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April 28, 2011

Five Pioneers

Before there was Horace King, Chuck Kinnebrew, Clarence Pope, Larry West, and Richard Appleby, James Hurley had become the first African American to play football at Georgia.

"Dad, why don't the Bulldogs have a black assistant coach," I recall asking something on that order some time during the early '80s.  My father answered by indicating that it hadn't been that long before that blacks didn't even play football for Georgia. 

I remember like it was yesterday, envisioning a Georgia team without a Lindsay Scott, "Meat Cleaver" Weaver, Jimmy Payne, Freddie Gilbert, Clarence Kay and, of course, Herschel Walker.  My father - a sociology professor at UGA since 1968, who had been on campus when the first black athletes arrived at the school - dolefully added, "Pat, that's just how it was back then."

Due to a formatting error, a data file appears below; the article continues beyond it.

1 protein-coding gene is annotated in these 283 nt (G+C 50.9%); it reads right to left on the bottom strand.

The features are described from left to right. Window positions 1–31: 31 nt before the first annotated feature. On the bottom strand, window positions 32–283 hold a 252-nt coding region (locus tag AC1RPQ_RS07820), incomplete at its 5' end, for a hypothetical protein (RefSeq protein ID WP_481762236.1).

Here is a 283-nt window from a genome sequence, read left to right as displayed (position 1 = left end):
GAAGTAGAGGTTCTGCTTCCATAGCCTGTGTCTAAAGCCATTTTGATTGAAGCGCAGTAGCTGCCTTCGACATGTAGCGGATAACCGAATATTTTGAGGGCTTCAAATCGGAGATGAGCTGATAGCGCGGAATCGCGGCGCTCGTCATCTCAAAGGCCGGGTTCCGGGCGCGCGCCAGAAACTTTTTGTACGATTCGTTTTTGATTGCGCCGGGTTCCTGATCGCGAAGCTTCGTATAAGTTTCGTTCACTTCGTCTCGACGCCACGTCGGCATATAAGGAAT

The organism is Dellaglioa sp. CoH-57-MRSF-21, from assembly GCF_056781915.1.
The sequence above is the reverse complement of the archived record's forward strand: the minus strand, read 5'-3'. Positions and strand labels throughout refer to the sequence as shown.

I struggled to visualize "it" - no African Americans playing football for Georgia - and particularly since "back then" had only been approximately a decade beforehand.  Since that very moment a little less than 30 years ago, I've had a rather keen and building interest in the integration of college football in the South, particularly at UGA.

This fall will mark the 40th anniversary of when Georgia's first group of signed black football players took the field between the hedges for the very first time.  You've all likely heard it a number of times before - how these "pioneers" began playing for the Bulldogs in the early '70s and the rest, as they say, is history.

Unfortunately, most of what has been written (including and admittedly by yours truly in a couple of my books) regarding such a historical movement omits (often conveniently) the actual difficulties and hardships these players encountered with their arrival to UGA.

Leading up to this football season, I'll post a few more entries regarding Georgia football's "Five Pioneers" while making an attempt to touch on some of their struggles and the tremendous impact they made on the program.